People who identify as Spanish, Hispanic or Latino may be of any race. As one of the only two designated categories of ethnicity in the United States, Hispanics form a pan-ethnicity incorporating a diversity of inter-related cultural and linguistic heritages. Most Hispanic Americans are of Mexican, Puerto Rican, Salvadoran, Guatemalan or Colombian origin; the predominant origin of regional Hispanic populations varies in different locations across the country. Hispanic Americans are the second fastest-growing ethnic group by percentage growth in the United States after Asian Americans. Hispanic/Latinos overall are the second-largest ethnic group in the United States, after non-Hispanic whites. Hispanics have lived within what is now the United States continuously since the founding of St. Augustine by the Spanish in 1565. After Native Americans, Hispanics are the oldest ethnic group to inhabit much of what is today the United States. Many have Native American ancestry. Spain colonized large areas of what is today the American Southwest and West Coast, as well as Florida.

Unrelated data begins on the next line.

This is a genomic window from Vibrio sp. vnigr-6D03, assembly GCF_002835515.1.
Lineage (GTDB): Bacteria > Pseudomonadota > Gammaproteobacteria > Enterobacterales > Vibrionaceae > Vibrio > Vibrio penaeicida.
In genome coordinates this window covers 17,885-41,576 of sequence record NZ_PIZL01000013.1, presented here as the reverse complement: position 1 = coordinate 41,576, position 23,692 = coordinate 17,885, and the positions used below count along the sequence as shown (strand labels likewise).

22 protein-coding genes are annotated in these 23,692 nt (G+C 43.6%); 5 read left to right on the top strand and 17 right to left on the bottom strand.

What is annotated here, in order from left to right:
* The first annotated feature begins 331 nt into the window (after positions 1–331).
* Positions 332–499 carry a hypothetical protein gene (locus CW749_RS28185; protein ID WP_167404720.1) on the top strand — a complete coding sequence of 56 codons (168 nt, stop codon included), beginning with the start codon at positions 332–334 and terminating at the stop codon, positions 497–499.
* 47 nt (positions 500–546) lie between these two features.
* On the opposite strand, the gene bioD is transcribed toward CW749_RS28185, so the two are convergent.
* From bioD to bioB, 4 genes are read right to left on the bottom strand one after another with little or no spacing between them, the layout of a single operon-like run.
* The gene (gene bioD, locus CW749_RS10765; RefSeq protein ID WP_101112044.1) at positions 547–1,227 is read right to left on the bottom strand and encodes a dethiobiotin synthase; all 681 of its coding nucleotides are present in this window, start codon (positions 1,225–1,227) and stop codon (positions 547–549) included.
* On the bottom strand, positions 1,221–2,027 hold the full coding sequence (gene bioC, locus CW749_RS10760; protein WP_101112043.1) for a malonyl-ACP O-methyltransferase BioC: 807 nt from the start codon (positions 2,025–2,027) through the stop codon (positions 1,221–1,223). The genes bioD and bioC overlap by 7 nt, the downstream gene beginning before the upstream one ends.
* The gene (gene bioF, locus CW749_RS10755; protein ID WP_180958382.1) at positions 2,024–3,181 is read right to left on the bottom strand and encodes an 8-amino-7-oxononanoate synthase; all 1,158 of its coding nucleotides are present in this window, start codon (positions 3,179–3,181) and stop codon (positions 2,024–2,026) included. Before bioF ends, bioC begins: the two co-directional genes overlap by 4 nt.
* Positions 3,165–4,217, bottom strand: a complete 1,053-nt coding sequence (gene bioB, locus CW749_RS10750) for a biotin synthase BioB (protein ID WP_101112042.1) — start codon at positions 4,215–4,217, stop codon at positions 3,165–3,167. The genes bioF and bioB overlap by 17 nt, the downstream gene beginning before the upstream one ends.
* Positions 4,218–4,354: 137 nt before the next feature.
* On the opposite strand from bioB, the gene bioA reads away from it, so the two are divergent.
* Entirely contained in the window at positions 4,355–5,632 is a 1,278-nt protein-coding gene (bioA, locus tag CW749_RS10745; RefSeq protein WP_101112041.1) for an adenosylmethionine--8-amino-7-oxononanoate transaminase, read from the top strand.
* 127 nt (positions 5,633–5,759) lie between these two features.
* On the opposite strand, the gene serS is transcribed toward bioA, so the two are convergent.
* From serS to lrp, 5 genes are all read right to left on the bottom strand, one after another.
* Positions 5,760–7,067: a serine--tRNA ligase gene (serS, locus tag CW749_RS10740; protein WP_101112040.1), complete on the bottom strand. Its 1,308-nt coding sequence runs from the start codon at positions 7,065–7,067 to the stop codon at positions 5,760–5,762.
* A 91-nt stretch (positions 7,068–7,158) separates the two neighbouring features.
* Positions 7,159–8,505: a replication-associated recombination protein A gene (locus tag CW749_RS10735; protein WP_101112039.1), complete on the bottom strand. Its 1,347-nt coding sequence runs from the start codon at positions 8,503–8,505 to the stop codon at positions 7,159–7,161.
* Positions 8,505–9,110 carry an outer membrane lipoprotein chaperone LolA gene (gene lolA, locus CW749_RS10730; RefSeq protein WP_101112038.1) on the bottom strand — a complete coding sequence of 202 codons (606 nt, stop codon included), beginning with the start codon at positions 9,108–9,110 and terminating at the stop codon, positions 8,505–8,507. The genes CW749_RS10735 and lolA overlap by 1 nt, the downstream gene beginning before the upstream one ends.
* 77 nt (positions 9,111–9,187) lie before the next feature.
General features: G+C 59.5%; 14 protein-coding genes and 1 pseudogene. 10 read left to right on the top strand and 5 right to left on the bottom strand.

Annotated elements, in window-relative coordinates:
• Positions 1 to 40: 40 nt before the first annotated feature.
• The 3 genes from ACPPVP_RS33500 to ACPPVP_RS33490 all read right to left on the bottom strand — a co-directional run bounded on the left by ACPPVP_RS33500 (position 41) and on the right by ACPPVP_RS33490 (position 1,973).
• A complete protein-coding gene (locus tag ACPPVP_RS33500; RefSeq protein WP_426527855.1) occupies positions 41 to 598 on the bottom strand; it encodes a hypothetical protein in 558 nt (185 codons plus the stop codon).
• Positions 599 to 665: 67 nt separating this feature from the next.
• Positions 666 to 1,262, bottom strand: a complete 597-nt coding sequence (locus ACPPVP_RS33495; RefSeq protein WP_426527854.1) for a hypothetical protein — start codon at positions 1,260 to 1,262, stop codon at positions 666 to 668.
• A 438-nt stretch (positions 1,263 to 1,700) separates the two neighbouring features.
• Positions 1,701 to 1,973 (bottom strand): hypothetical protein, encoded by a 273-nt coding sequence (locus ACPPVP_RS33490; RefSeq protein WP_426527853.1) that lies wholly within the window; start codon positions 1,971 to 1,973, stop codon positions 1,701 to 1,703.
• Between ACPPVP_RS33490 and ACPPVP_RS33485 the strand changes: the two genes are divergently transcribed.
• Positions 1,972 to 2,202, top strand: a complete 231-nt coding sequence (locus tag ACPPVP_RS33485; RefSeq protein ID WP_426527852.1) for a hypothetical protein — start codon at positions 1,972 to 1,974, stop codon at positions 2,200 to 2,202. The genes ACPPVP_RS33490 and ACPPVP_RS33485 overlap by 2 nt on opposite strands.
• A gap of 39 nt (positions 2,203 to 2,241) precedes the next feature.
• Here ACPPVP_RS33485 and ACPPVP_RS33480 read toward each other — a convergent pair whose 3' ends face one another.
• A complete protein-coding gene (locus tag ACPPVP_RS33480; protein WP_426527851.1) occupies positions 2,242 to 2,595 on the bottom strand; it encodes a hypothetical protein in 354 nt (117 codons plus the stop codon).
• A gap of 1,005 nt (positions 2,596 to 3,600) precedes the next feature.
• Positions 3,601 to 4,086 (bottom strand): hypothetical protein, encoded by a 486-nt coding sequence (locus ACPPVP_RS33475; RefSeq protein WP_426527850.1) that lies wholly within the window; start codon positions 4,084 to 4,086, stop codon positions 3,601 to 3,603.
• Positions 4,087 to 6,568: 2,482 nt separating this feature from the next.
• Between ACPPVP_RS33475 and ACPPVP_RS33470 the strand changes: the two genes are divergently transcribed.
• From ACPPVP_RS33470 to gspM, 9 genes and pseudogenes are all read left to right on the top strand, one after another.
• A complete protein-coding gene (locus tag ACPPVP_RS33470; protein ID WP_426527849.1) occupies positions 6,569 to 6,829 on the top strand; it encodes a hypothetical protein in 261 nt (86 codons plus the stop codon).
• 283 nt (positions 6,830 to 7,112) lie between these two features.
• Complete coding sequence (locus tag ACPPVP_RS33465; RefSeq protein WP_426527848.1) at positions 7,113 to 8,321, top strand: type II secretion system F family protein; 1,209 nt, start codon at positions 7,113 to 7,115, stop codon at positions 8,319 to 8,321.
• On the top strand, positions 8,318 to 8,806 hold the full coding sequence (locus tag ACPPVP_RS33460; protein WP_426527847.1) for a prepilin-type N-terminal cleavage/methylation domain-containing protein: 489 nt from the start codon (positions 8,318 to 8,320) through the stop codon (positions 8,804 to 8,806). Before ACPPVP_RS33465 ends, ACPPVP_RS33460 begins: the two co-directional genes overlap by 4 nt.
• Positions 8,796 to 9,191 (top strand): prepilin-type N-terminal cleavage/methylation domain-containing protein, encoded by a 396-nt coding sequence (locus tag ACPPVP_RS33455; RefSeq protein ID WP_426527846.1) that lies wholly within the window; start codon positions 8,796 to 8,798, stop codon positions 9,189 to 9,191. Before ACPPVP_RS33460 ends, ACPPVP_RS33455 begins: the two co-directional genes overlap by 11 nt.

Its holdings included present-day California, New Mexico, Nevada and Texas, all of which were part of the Republic of Mexico from its independence in 1821 until the end of the Mexican–American War in 1848. Conversely, Hispanic immigrants to the New York-New Jersey metropolitan area derive from a broad spectrum of Latin American states. A study published in 2015 in the American Journal of Human Genetics, based on 23andMe data from 8,663 self-described Latinos, estimated that Latinos in the United States carried a mean of 65.1% European ancestry, 18.0% Native American ancestry, 6.2% African ancestry. The study found that self-described Latinos from the Southwest those along the Mexican border, had the highest mean levels of Native American ancestry; the terms "Hispanic" and "Latino" refer to an ethnicity. Hispanic people may share some commonalities in their language, culture and heritage. According to the Smithsonian Institution, the term "Latino" includes peoples with Portuguese roots, such as Brazilians, as well as those of Spanish-language origin.